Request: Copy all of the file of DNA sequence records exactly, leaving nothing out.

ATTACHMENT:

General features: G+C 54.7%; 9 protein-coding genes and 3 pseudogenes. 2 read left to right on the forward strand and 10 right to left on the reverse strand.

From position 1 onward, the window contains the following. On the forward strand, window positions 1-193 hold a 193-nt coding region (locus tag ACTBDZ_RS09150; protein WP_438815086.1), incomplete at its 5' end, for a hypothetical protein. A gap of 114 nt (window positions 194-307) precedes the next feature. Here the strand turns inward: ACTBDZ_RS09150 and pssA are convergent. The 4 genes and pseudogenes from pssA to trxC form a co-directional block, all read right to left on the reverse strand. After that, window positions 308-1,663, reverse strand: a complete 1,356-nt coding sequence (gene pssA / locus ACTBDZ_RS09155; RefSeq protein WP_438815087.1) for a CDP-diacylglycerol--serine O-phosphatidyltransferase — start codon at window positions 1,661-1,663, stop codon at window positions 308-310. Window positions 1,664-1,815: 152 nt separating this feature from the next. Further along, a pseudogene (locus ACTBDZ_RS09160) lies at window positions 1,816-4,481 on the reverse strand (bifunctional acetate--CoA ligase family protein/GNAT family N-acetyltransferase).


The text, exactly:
General features: G+C 54.7%; 9 protein-coding genes and 3 pseudogenes. 2 read left to right on the forward strand and 10 right to left on the reverse strand.

From position 1 onward, the window contains the following. On the forward strand, window positions 1-193 hold a 193-nt coding region (locus tag ACTBDZ_RS09150; protein WP_438815086.1), incomplete at its 5' end, for a hypothetical protein. A gap of 114 nt (window positions 194-307) precedes the next feature. Here the strand turns inward: ACTBDZ_RS09150 and pssA are convergent. The 4 genes and pseudogenes from pssA to trxC form a co-directional block, all read right to left on the reverse strand. After that, window positions 308-1,663, reverse strand: a complete 1,356-nt coding sequence (gene pssA / locus ACTBDZ_RS09155; RefSeq protein WP_438815087.1) for a CDP-diacylglycerol--serine O-phosphatidyltransferase — start codon at window positions 1,661-1,663, stop codon at window positions 308-310. Window positions 1,664-1,815: 152 nt separating this feature from the next. Further along, a pseudogene (locus ACTBDZ_RS09160) lies at window positions 1,816-4,481 on the reverse strand (bifunctional acetate--CoA ligase family protein/GNAT family N-acetyltransferase).